Thus our goal is not doctrine (precious and necessary though that this). Our goal is Him to whom the doctrine rightly points. Doctrine is the roadmap, not the destination. Follow the map! It is foolish to try to invent your own religion. Yes, follow the map! But remember, the map is not the goal; it is not the destination. God is the goal and desired destination, and He cannot be reduced to our words or categories.
The great theologian Bonaventure knew the limits of theology. Theology makes the introductions and sets the foundation, but there comes a moment for silence and a dark night of the senses and even the intellect. Now the heart and the fiery light of God’s Holy Spirit must do His work. He will not overrule doctrine but build upon and transcend it.
St. Peter speaks to this same process:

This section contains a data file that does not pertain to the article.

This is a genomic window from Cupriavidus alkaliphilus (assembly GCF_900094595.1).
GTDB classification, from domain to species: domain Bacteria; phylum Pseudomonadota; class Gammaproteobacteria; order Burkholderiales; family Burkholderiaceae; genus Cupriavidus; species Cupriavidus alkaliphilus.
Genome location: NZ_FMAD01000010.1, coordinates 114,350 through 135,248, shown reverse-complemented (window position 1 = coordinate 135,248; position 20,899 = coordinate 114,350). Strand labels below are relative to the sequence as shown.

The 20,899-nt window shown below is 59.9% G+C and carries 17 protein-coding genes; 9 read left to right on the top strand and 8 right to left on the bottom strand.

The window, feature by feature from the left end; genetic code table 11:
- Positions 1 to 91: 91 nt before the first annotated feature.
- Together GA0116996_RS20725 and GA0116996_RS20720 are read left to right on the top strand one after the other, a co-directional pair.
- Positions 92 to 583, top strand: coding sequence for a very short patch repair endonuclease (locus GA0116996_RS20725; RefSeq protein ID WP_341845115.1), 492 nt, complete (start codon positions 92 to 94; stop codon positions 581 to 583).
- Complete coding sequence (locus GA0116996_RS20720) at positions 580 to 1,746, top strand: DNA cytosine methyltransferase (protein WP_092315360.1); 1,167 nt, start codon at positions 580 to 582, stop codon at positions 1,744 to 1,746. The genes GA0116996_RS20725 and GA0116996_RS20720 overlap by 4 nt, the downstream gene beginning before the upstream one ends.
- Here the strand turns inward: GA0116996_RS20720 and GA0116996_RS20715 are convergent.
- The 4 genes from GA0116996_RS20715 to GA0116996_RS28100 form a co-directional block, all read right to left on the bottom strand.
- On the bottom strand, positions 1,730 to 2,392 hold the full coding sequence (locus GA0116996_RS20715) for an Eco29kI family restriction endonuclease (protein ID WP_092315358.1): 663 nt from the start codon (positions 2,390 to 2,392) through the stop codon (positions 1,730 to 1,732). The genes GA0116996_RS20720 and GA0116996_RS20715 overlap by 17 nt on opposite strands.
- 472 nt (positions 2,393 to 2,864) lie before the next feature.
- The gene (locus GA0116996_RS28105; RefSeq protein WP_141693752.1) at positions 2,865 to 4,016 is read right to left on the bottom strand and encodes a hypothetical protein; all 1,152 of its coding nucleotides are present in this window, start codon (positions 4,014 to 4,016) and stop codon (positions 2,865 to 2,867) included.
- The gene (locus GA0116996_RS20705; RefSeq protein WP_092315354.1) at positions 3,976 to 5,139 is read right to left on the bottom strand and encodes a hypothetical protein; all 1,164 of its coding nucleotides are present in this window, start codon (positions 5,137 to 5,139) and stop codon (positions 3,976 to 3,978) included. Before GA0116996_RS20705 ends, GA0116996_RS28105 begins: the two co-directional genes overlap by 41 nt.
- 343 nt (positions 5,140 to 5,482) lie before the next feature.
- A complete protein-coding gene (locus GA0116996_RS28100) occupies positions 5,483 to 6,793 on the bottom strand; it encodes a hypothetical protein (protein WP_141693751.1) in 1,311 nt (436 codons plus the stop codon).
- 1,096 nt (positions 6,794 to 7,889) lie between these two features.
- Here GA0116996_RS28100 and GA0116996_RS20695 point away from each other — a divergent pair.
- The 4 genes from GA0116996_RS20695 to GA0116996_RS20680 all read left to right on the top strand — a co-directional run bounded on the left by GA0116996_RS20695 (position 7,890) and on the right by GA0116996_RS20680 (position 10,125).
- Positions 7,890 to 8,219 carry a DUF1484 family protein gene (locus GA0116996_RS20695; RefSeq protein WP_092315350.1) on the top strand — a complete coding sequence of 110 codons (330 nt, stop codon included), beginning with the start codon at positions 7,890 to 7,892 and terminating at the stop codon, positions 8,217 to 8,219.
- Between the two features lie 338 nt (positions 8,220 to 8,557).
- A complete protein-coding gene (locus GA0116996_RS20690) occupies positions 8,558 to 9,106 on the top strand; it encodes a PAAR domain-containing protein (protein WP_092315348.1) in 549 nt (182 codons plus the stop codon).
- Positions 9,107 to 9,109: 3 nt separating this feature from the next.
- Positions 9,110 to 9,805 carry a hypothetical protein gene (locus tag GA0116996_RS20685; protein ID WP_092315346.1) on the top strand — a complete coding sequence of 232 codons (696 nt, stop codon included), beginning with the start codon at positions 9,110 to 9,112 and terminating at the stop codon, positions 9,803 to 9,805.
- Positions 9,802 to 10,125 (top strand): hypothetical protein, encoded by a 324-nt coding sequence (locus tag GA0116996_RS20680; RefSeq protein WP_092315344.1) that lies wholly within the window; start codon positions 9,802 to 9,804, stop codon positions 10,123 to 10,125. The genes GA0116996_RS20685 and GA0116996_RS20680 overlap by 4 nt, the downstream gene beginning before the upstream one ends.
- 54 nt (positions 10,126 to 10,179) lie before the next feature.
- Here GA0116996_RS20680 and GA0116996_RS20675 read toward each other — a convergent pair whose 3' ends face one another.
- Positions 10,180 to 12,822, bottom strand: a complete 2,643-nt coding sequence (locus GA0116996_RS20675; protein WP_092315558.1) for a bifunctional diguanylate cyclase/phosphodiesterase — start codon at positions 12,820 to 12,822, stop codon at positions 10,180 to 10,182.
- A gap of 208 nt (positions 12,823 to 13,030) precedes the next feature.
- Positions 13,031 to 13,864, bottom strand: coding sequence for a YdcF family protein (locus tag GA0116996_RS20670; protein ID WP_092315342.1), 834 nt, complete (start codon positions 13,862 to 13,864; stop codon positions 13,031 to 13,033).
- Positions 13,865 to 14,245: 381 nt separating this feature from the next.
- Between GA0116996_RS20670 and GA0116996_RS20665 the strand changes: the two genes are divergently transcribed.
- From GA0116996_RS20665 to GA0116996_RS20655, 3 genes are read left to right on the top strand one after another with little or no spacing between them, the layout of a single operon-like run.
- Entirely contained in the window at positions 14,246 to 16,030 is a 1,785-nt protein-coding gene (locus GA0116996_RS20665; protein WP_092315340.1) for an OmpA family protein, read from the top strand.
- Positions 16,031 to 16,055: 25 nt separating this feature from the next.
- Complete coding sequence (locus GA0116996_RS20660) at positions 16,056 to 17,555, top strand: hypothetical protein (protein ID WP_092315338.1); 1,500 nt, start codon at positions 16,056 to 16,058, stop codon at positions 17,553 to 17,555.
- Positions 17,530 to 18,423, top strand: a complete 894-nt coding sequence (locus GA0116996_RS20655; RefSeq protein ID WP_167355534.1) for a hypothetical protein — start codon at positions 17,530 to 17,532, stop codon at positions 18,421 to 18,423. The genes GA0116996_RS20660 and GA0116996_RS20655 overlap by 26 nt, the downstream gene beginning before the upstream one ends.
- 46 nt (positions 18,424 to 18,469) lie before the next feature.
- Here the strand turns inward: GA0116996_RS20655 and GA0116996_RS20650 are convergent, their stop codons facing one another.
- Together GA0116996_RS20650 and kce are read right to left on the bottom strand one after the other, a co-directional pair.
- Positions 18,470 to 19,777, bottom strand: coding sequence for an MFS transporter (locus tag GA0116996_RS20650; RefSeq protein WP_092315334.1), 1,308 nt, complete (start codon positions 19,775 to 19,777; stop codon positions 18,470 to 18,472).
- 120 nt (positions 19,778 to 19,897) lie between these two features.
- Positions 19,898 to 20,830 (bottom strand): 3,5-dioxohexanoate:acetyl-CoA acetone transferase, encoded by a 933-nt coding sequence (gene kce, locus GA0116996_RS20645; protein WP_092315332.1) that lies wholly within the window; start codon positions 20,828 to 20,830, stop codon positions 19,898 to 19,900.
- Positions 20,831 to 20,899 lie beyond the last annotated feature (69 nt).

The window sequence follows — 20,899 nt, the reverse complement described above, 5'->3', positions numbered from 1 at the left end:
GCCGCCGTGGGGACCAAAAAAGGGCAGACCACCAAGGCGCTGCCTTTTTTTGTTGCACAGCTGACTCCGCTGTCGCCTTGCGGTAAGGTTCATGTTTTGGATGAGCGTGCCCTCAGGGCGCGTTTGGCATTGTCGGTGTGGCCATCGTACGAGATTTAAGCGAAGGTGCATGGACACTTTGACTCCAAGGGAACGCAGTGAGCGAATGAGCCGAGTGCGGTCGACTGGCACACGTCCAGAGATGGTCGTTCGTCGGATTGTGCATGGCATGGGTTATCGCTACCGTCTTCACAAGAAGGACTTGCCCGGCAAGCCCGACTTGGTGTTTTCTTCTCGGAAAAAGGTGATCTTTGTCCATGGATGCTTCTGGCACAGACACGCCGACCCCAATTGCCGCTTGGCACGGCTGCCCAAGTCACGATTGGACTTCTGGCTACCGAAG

We also have the message of the prophets, which has been confirmed beyond doubt. And you will do well to pay attention to this message, as to a lamp shining in a dark place, until the day dawns and the morning star rises in your hearts (2 Peter 1:18-19).
Yes, the prophets and the teachings must be attended to; they are like a lamp shining in a dark place. But there comes a moment when those teachings are confirmed and a greater light dawns, the Morning Star rises in our hearts. The truth of doctrine gives way to the Truth Himself, who is also the Way and the Light.
Listen to Bonaventure; listen to Peter. The Creed is essential. Memorize it and don’t you dare go off and invent your own religion! But there comes a moment when the creed steps aside and, pointing to God, says, “He is the one of whom I speak. Go to Him and sit silently at His feet.”